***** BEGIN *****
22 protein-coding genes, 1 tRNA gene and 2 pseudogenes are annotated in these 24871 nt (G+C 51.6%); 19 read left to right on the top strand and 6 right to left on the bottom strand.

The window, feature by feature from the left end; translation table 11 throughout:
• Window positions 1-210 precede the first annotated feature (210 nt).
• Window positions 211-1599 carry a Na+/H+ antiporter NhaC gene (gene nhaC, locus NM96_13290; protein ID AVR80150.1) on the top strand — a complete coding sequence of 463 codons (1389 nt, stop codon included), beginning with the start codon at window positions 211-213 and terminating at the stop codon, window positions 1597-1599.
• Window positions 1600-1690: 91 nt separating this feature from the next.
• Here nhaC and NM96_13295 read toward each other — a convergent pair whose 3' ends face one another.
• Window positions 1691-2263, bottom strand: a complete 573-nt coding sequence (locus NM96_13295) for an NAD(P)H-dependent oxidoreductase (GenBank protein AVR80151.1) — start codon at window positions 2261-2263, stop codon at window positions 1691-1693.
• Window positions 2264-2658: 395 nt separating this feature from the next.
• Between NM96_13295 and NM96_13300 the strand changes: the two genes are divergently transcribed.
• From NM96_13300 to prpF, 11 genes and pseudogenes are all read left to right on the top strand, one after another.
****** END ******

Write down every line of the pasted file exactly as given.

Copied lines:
22 protein-coding genes, 1 tRNA gene and 2 pseudogenes are annotated in these 24871 nt (G+C 51.6%); 19 read left to right on the top strand and 6 right to left on the bottom strand.

The window, feature by feature from the left end; translation table 11 throughout:
• Window positions 1-210 precede the first annotated feature (210 nt).
• Window positions 211-1599 carry a Na+/H+ antiporter NhaC gene (gene nhaC, locus NM96_13290; protein ID AVR80150.1) on the top strand — a complete coding sequence of 463 codons (1389 nt, stop codon included), beginning with the start codon at window positions 211-213 and terminating at the stop codon, window positions 1597-1599.
• Window positions 1600-1690: 91 nt separating this feature from the next.
• Here nhaC and NM96_13295 read toward each other — a convergent pair whose 3' ends face one another.
• Window positions 1691-2263, bottom strand: a complete 573-nt coding sequence (locus NM96_13295) for an NAD(P)H-dependent oxidoreductase (GenBank protein AVR80151.1) — start codon at window positions 2261-2263, stop codon at window positions 1691-1693.
• Window positions 2264-2658: 395 nt separating this feature from the next.
• Between NM96_13295 and NM96_13300 the strand changes: the two genes are divergently transcribed.
• From NM96_13300 to prpF, 11 genes and pseudogenes are all read left to right on the top strand, one after another.